After installing the machinery in an old warehouse leased from a friend in the Graniteside industrial area of Harare and recruiting the necessary work force, John’s business was good to go.
A snag hit the business within days of the factory opening. John had asked his accountant to work out the costing for his product. The workings revealed that the cost of producing a 750ml bottle of cooking oil as $1,20.
This was the same as the shelf price of a similar bottle of cooking oil imported from South Africa. The price left John with no room for his own profit markup, or for the retailer, if the product was going to be sold at a competitive price.
After analysing his cost build up and comparing it with the South African supplier’s costs, John discovered a number of sad facts for his new business. For starters, the price of the main raw materials for John’s product, sunflower seeds and soya beans, was nearly double in Zimbabwe compared to what they cost in South Africa. Second, John was buying packaging at five times the price in South Africa. John’s factory was producing 3 500 litres of oil a day, while the South African manufacturer had a capacity of 100 000 litres daily. Clearly, the advantage was heavily skewed against John.
Many Zimbabwean industries face similar unfair competition from goods produced outside the country. Most of the companies are strapped for cash, and need heavy financing in order to refurbish their equipment and buy raw materials.
Facing high costs of borrowing, it becomes difficult to generate returns which are significantly higher than the cost of capital. As a result firms cannot build up enough reserves to replace their capital assets or to expand. It becomes a vicious cycle where low returns result in reduced capacity which in turn causes lower returns as firms fail to utilise economies of scale.
Small businesses are the engine of economic growth in many countries. Because of their small scale and agility, they can make use of innovation to develop new value added products faster than bigger firms.
The problem is that if similar products can be sourced from elsewhere at cheaper prices, the innovative entrepreneur’s efforts will be in vain as his products will fail to compete in the global market that have been opened up by free markets, high speed communication and cheaper transport costs. Customers now have wider options to choose from around the globe.
A look at the history of developed countries shows that they protected their own industries for many years before they opened up the markets. America and Europe still have protective
policies in place designed to safeguard certain of their industries, such as agriculture and textiles. Historical evidence shows that although not all countries that have applied protectionism and subsidies have succeeded, few have succeeded without them.
South Korea is an example of a country which transformed from a non-industrialised to a highly developed major exporter in half a century. To develop its economy, the country nurtured certain new industries selected by the government in consultation with the private sector, through tariff protection, subsidies and other forms of government support until they had developed enough to withstand international competition. One symbol of South Korean industrial success is Samsung, which started out as an exporter of fish, fruit and vegetables in 1938. Today Samsung is one of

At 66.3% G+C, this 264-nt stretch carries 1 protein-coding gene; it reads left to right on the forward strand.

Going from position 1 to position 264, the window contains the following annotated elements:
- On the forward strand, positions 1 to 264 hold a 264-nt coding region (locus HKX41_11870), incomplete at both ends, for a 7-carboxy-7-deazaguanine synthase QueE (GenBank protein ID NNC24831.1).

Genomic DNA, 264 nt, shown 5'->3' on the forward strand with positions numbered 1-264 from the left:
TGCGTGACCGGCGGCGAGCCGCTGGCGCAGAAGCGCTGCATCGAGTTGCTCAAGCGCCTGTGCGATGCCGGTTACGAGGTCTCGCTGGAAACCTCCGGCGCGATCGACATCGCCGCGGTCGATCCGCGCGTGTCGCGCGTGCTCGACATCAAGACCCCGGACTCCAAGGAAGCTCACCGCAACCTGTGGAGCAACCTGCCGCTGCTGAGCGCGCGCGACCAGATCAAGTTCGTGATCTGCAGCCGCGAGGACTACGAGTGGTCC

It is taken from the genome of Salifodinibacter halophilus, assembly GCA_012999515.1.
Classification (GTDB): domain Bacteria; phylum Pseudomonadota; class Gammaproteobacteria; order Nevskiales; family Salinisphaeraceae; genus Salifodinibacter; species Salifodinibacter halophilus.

the leading exporters of mobile phones in the world.
Zimbabwe can learn a few things from the Korean example. By selecting certain high-value-adding industries in which it has great competitive advantages and nurturing them, they can grow to become global exporters generating essential foreign currency for the country. The country has so many resources that can be added value to for
export, including minerals and agricultural products.
The government allowed duty free imports of basic foods and other essential products in order to avert hunger and shortages of critical items. While this arrangement is in place, entrepreneurs wishing to venture into the production of these goods suffer from unfair competition.
To nurture such industries, the government should carefully select those that are ready and capable of adequately supplying national needs, and put in place measures to protect them.
Tariffs will help producers of products such as cooking oil or maize meal to find their feet
by being able to charge prices that enable them
to maintain and increase their capital assets, ensuring their long-term survival and growth. At the same time consumers who prefer imported products will be able to enjoy them, although at a higher price.
The benefit from tariff protection is that local industry can grow, creating employment, consuming local resources and also supporting down industries. This is in contrast with imports, which create employment and develop industries in the exporting countries, resulting in a negative flow of money into Zimbabwe.
The current situation of importing more than we export negates our GDP growth and perpetuates the country’s poverty status.
My point is not to subsidise inefficient companies as that only perpetuates incompetence and makes things unnecessarily expensive. Instead, the nurturing policy should be targeted at those industries that have great competitive advantages and also great export market potential.
The policy should be for a limited period of time, with the market being opened up gradually as the companies grow.
Chichoni is a business planning consultant who works with new and existing SMEs. For your views and comments, please email email@example.com . His web blog is http://chichonip.wordpress.com